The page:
Dan Uggla has one year left on his contract, but interestingly rejected a 4-year, $48M offer from the Marlins last week, the team he has played for his entire 5-year career. He made $7.8M last season, good for second highest salary on the team, and will likely make more in the final year of his contract. Uggla’s average “free market” value over the last 3 seasons, according to Fangraphs, has been approximately $17M. However, he’s 30 and likely past his prime, which is perhaps why the Marlin’s offer didn’t match his recent value.
In any case, he was traded today to the Braves in return for utility infielder Omar Infante and southpaw reliever Mike Dunn. On the surface, this looks like a fine trade for the Braves, who, as Eno Sarris of Fangraphs points out, had an excess of lefty relievers and utility players. Since Uggla is arbitration-eligible, he can choose to reject the Braves offer (whatever it may be) and let a judge decide his 2011 salary, if I understand arbitration correctly. History has shown that arbitration payouts tend be about 80% of projected value, so he’ll probably get something between 12 and 14 million buckaroos. To the numbers (or more numbers, I guess) !
Let’s start with Uggla. 2010 was a career year offensively for the slugger, as he recorded his personal best average, OPS and wOBA. Though another career year isn’t likely, his career .837 OPS and .359 wOBA are both still well above average, especially for a second baseman. The Braves will be forfeiting some defense, however, since Uggla has been consistently below average in that department. Overall, in all likelihood, his 2011 value will come out higher than his salary suggests, so the Braves should be getting surplus value out of their new second baseman.
As for the team as a whole, with Uggla at 2nd, Martin Prado will continue to fill in practically every position in the infield. With Chipper Jones recovering from ACL surgery, and the breaking in of Freddie Freeman at 1st, Prado will probably cover the corners more often than not.
Free Agents and Arbitration 101:
An added bonus for the Braves is that Uggla is likley to be a Type-A free agent after the 2011 season. Wikipedia informs us: “Teams that lose a Type A free agent, to whom they have offered arbitration, receive the top draft pick from the team that signs the free agent, plus a supplemental draft pick in the upcoming draft as compensation. Teams losing Type B free agents, or Type A’s not offered arbitration, receive only a supplemental pick as compensation.” Thus the Braves will get at least a supplemental pick relatively early in the draft, and likely a first round pick on top of that. Type-A free agents rarely accept arbitration, since they can probably find a more lucrative, long-term deal on the open market. If the Braves do offer Uggla a long-term deal, it will be because he fits well with the team and that the Braves expect to him to continue producing. So it’s a win-win for the Braves: they get their surplus value year in 2011 before Uggla hits free agency, and then get to decide to sign him again, or take the draft picks.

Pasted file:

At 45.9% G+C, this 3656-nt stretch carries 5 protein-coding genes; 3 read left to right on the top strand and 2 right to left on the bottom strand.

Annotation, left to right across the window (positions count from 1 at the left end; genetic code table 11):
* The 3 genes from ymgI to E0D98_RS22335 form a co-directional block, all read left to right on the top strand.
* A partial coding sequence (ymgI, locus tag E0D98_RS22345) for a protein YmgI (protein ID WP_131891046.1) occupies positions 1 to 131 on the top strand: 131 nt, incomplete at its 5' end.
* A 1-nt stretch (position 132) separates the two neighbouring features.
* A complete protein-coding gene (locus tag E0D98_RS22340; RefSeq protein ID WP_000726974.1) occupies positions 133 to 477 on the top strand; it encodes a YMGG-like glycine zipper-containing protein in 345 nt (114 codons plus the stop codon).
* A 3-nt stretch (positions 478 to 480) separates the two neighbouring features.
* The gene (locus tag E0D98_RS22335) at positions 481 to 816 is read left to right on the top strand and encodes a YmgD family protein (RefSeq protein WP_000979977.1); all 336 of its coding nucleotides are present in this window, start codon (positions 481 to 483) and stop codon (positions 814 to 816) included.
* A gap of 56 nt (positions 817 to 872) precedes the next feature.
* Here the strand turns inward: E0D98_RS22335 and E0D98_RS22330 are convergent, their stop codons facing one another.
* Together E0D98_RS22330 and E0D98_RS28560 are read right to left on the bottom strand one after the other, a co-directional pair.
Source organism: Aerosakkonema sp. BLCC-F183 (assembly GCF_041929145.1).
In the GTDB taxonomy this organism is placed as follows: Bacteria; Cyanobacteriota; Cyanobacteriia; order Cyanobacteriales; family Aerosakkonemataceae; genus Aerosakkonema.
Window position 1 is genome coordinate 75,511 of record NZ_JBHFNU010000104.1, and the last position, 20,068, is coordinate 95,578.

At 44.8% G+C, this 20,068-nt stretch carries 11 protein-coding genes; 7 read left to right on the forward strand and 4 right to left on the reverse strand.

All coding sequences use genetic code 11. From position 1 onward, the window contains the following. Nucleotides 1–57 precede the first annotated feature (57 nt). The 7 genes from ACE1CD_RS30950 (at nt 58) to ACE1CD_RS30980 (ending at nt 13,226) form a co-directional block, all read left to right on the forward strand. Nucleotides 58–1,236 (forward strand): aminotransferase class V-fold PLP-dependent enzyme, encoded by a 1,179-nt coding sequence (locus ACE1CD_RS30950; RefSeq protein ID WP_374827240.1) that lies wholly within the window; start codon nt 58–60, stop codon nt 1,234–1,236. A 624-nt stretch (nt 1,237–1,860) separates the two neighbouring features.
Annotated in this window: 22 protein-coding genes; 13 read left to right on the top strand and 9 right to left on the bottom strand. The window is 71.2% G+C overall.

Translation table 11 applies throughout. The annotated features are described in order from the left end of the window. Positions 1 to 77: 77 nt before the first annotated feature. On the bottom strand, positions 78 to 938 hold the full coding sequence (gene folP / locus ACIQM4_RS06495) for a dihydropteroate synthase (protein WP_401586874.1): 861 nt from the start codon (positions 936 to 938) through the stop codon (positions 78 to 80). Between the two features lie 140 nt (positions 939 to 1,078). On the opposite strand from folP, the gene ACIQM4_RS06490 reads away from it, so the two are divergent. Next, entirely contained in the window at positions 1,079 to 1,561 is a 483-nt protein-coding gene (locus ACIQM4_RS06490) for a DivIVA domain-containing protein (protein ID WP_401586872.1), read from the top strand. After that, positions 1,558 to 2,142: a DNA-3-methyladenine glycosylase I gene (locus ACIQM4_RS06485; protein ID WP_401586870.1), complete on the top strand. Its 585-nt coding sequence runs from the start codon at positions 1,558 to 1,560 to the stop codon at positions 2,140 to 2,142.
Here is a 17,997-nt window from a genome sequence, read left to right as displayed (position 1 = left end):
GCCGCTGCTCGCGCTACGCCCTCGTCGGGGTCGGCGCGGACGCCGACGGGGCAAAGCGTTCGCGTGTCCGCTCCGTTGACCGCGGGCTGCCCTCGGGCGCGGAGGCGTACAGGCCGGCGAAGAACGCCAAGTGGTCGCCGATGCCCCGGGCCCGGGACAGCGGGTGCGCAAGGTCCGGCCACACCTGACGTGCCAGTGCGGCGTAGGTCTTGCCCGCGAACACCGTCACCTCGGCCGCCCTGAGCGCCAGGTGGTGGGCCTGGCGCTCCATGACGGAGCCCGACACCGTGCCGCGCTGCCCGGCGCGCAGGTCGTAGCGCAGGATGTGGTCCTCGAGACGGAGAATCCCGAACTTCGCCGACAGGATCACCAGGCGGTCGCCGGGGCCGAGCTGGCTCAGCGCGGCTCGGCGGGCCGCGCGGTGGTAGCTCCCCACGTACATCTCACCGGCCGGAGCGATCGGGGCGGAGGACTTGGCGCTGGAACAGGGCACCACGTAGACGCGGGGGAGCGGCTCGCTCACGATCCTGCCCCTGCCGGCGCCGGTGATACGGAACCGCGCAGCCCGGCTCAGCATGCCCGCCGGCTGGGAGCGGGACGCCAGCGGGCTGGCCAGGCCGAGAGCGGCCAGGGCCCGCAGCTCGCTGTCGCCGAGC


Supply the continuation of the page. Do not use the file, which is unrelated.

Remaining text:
As for what the Braves gave up, Infante and Dunn are hardly game-changers, but their surplus value is what’s important here. The Marlins don’t have or want a huge budget, and Infante and Dunn can offer cheap value. Infante’s career 1.7 WAR/700 PA is worth approximately $7.7M; the Fish will be paying him $2.5M. Math tells me that’s a deal. Dunn is a 25-year-old, hard-throwing lefty who strikes out a bazillion people, but walks 0.7 bazillion, approximately. With an improvement to his walk rates, a legitimate possibility for a guy that young, Dunn could be a great reliever. Dunn is on his minor league contract and isn’t arbitration eligible until 2013, which means he represents a shit ton of upside at the cost of infield dirt (and maybe some chalk), relatively.
I don’t think either team “lost” in this deal. The Marlins obviously don’t want to pay Uggla’s arbitration amount this season, nor do they want him for any more than $48M/4 years, so they got their “cheap value” to stay afloat. The Braves, a more competitive team right now, got a slugging infielder to get them one step closer to the World Series.